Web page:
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California Residents Eager to Meet Water Restriction Standard But Unsure How

From TriplePundit , Published on 29 May 2015

Across California, people are flushing toilets less, taking shorter showers, watering lawns less – yet, the state did not collectively cut its water usage anywhere near its goals for April 2015. As such, the California government has instated unprecedented emergency mandates for water conservation, requiring businesses and residents to immediately reduce their water usage by an average of 25 percent. But there is still a problem. Many Californians are not sure how they’ll achieve this. Even the state’s most passionate, environmentally conscious citizens are struggling with how they will save water to meet these standards.

At Care2 , our engaged network of advocates are strong supporters of environmentally sustainable practices, yet a recent poll of our community in California shows that 36 percent of these self-reported environmentalists are uncertain how they’ll reduce their water use enough to meet California’s conservation mandates. Yes, some indicated they would install a greywater system (19 percent), and 5 percent reported they are willing to invest more than $2,500 to cut their water use. But a surprising number are unsure if these efforts will even be enough.

The types of people Care2 polled are California-based members who like, share and comment on articles about mindful and conscious living. They are people who are consistently affixing their names to petitions campaigning for more environmental consideration and action from key policymakers and influential business players.

In 2014 alone, Care2 users generated more than 5 million signatures on environment-related petitions, and championed major issues like rejecting the Keystone XL pipeline and protecting New York’s drinking water from fracking . Around 800,000 of those signatures in 2014 came from Californians alone.

If our users are struggling to find ways to reduce their water use, then other residents of the Golden State must also face a difficult task. A study by the Hamilton Project shows that California has a history of heavy water use, and a Californian city like San Diego uses about twice as much water as Sydney, Australia , a city with a similarly dry climate.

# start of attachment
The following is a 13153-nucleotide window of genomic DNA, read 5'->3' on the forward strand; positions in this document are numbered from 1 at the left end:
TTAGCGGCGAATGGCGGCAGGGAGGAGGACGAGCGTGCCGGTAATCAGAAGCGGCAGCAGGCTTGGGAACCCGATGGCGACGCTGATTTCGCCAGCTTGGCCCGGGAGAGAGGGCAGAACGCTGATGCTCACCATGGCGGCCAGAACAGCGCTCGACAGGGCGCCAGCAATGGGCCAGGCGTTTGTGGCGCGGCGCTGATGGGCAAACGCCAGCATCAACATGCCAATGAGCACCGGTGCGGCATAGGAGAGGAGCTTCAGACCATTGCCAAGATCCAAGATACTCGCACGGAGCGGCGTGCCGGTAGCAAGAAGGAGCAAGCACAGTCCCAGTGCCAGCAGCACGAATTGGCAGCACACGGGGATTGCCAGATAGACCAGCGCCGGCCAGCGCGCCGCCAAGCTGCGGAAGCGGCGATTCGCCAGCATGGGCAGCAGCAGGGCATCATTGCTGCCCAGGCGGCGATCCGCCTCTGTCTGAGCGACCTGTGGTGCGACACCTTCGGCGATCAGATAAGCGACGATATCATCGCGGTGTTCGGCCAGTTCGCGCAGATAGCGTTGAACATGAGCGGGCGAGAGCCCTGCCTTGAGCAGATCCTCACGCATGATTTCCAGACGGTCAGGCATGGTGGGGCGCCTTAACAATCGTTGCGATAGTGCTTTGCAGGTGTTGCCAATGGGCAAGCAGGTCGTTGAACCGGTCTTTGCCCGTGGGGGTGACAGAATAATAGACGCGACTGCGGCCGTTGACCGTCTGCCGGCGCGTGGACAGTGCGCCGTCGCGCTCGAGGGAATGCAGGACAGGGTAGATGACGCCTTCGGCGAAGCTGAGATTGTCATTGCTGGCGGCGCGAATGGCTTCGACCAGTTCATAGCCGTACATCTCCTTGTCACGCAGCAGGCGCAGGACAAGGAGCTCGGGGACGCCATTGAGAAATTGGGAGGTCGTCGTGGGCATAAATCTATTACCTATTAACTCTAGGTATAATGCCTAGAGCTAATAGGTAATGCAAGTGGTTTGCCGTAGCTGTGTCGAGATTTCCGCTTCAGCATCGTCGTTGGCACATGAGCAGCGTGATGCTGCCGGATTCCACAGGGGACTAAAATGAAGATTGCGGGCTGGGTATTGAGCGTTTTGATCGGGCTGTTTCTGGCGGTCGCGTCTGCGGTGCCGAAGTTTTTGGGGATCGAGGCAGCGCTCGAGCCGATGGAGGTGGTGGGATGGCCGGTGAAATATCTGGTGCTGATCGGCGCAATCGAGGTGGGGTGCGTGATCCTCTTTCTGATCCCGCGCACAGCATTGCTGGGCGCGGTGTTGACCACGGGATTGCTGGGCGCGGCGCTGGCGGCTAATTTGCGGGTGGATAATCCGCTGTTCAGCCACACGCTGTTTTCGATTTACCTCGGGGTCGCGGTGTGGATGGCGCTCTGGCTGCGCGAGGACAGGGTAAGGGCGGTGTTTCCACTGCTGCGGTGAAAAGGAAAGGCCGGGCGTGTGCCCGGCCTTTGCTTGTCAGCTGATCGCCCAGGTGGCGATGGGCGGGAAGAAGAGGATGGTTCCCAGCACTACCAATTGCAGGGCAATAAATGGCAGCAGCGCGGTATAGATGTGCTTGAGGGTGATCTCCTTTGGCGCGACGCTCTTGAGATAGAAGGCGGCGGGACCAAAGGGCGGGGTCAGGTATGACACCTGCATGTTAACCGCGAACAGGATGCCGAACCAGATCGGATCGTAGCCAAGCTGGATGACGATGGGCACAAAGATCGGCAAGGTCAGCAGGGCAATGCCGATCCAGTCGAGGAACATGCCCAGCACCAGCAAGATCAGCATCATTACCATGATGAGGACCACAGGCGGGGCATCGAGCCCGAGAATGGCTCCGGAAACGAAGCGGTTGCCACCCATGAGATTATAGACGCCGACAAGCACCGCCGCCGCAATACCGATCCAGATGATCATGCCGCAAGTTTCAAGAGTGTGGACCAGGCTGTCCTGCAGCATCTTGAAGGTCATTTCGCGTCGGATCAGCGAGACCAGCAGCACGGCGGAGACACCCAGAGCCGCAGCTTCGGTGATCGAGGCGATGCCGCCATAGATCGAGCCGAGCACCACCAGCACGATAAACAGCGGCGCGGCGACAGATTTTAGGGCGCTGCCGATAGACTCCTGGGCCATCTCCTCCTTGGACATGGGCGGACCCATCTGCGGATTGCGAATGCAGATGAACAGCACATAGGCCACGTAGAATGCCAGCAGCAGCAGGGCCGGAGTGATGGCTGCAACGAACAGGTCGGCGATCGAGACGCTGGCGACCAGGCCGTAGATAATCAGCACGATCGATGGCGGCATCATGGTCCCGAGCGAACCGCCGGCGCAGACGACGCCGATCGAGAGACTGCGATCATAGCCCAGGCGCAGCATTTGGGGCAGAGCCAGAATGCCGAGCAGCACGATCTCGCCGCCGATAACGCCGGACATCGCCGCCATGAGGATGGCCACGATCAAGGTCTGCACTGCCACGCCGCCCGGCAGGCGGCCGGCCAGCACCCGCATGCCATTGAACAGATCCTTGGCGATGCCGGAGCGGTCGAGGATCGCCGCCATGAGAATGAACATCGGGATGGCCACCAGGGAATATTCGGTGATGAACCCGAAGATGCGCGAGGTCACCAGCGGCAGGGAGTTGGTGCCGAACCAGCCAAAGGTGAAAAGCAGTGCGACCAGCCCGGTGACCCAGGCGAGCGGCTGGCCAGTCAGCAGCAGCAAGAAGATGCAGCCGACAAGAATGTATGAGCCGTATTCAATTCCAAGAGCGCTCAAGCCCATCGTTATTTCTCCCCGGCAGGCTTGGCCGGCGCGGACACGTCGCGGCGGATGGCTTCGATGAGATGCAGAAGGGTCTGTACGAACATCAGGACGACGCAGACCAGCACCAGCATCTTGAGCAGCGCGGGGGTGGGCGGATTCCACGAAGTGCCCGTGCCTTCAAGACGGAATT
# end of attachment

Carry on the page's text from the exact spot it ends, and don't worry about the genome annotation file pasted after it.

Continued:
Yet, Californians are indeed taking action to curb their habits. According to the Public Policy Institute of California , even while the state’s population has grown, per-capita water use has declined significantly. The number of gallons used per day dropped from 232 in 1990 to 178 in 2010. Further, nearly 90 percent of respondents to our poll indicated that they have already invested some amount of time and/or money to reduce their water consumption.

Even despite their uncertainty about how to accomplish it, many Californians are in agreement that the state needs to cut water use further. Seventy-one percent of Care2 respondents say they think the state needs to take more actions to ensure the effects of the drought are mitigated. Many have wondered, on a national scale, if we should be eating fewer almonds or avocados and eating less meat, as some of the state’s heaviest water users are in agriculture and livestock. Water recycling projects or desalination technologies could help, but they are expensive.

The unpredictable El Niño weather phenomenon is offering a glimmer of hope after more than three years of extreme drought, but at what cost? In the end, there is no magical fix to the drought woes, and cutting urban water consumption, as Gov. Jerry Brown mandated, is one part of the puzzle. The poll showed that people across California are eager to take action, but there needs to be a framework in place to help these citizens meet these requirements and preserve the state’s diminishing water supply effectively.

For additional information regarding water management, please refer to the following links:
Water Stewardship: Charting the Next Frontier on Sustainability
California’s New Water Resources Management Plan
Achieving Environmental Water Management Efficiency

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